Posts Tagged: Interviews

IR’s Fabulous Interns

Two weeks ago, I posted a link to the first of a series of interviews I’m doing for the NPR station WFIU with one of IR’s lovely interns, Kelsey Adams. This week, I’d like to feature the rest of our awesome team!

Avery Smith is our  prize intern. Here’s what she says about her writing, her work at IR, and her studies at IU:

I write poetry in every facet of my life: in classes at IU, on my own time, and also in my work at Women Writing for (a) Change. I love writing poems to explore perception: how people perceive, how places, words, and events can be perceived on various levels, and what exists beyond the surface level of perception. I think my work has taken on a more philosophical bent due to the classes I’ve taken at IU, and in response to the work of many of my favorite poets: Kazim Ali, W.S. Merwin, Wallace Stevens, Naomi Shihab Nye. Working at IR gives me exposure to what is new in literature, and it gives me hope that people still read and care about the written word, that the written word has the power to engage and change whole lives.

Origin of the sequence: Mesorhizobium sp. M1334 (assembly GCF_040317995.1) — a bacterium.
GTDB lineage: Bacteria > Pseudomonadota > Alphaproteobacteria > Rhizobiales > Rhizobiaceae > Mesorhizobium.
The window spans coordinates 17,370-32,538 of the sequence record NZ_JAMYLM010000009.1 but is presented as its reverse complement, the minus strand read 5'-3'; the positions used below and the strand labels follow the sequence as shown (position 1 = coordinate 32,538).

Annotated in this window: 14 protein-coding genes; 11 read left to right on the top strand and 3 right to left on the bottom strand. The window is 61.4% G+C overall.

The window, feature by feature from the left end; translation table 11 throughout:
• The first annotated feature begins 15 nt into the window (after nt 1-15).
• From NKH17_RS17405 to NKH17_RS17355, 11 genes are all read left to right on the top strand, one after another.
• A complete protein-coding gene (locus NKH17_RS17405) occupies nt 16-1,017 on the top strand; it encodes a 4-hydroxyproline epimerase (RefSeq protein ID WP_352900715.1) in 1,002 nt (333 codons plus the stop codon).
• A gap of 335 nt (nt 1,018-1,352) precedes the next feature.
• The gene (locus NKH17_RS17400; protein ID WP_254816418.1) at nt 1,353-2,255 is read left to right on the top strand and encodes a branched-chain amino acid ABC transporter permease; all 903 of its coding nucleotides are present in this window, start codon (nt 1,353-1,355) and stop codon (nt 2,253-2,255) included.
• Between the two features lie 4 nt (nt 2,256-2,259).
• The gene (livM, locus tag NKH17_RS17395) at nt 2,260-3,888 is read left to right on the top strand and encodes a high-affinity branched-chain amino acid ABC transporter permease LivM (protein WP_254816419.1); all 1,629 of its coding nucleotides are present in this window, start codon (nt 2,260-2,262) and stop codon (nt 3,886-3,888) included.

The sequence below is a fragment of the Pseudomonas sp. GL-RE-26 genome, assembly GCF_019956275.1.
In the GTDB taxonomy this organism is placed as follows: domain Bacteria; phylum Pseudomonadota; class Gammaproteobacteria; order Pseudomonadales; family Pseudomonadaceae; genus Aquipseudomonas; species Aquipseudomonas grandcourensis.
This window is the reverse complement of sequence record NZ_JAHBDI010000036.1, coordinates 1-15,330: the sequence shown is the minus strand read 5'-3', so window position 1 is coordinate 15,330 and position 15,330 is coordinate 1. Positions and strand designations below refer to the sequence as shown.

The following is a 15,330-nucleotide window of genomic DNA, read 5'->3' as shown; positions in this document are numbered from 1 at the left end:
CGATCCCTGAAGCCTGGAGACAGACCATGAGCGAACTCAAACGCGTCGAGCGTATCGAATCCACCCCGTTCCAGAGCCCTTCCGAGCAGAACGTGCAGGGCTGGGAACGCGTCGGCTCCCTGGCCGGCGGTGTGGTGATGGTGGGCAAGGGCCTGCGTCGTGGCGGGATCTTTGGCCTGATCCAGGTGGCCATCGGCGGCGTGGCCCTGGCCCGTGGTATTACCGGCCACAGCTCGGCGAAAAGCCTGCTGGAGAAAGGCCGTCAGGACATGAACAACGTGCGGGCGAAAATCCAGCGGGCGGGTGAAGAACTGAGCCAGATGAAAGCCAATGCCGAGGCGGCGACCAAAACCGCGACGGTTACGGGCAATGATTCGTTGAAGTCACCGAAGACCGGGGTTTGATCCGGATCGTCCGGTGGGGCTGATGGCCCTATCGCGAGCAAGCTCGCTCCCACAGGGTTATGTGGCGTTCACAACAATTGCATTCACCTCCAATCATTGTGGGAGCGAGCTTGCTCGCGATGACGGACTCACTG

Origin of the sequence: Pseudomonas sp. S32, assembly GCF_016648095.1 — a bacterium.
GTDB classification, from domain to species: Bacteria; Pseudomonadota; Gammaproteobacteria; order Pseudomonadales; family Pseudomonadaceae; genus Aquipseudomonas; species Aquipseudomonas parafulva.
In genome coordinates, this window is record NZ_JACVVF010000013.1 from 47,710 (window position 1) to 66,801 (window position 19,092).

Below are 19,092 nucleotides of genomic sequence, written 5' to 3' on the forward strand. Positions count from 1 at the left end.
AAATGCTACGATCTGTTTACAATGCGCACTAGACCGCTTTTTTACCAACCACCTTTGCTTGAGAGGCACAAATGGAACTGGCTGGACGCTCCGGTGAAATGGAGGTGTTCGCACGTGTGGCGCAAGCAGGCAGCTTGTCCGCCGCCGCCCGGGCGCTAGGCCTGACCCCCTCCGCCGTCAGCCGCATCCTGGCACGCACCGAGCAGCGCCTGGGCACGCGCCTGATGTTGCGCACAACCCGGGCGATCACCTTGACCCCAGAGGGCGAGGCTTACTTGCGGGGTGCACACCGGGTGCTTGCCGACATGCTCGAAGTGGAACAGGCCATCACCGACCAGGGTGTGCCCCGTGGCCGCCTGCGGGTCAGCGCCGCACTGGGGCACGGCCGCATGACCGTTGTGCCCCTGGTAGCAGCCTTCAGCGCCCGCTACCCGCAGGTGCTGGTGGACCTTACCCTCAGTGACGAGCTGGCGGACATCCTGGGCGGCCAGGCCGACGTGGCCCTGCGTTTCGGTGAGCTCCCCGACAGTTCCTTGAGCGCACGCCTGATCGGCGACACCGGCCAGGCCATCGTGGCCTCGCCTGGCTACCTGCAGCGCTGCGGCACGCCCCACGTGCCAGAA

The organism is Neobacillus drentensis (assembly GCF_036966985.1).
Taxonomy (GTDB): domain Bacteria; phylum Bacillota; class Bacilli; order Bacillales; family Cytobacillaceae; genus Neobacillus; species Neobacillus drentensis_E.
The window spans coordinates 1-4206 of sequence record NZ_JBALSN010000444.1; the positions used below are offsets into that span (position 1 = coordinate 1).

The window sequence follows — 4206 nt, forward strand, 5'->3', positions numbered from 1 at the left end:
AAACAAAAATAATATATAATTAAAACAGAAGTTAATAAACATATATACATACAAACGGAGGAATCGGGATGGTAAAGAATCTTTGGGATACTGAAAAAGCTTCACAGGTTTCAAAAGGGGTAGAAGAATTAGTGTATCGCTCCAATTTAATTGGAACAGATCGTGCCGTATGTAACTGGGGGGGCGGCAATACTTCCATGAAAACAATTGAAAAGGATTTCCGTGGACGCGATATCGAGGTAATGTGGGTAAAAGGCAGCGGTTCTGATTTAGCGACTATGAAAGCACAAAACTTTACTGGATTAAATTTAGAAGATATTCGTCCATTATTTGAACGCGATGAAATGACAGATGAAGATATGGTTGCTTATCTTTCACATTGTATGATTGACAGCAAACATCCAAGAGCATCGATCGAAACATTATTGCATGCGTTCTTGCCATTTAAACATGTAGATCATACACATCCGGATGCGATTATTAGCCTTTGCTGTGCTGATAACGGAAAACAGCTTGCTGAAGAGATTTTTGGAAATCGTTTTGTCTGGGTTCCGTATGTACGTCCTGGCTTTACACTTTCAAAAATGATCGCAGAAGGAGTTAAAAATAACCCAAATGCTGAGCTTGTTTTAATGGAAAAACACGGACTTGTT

Shilpa Reddy is our publicity intern. She primarily writes fiction. Of her own work, she says,

I like focusing on the small things and overlooked details in life. I love to spend time describing places I see daily, because it allows me to appreciate the space around me in new ways. I’m also interested in the way that science and literature intersect. As a student of both the sciences and humanities, I’m always looking for connections between the two, and I’m fond of authors who do the same. Writing has allowed me to realize what I really care about, and to find resolutions to problems I wouldn’t be able to solve in real life. It helps me distance myself from myself, so that I can be more honest with my life.
“IR is a hidden gem at IU,” Shilpa says. “I always wondered what goes on behind the scenes of a publication, and it’s exciting to be a part of the process.”
Emily Mullholland is our subscriptions intern. She’s not a creative writer herself, but she is a voracious reader. Here’s what she has to say:

When I was in middle school, I used to dream about being a writer. I was convinced I would have a published novel by the age of 18. Things changed, however, when I read To Kill a Mockingbird. From that point on, I began directing my attention toward the writing of others (friends, authors I enjoyed). I tweaked my dream, deciding I wanted to go into editing and publishing. Things just took off from there.

I was a fan of IR before I even knew that internships were offered here! When it comes to opportunities to gain experience in this world, IR has been the culmination of all of my work. Working at IR has convinced me that this is what I want to do for the rest of my life, if I can.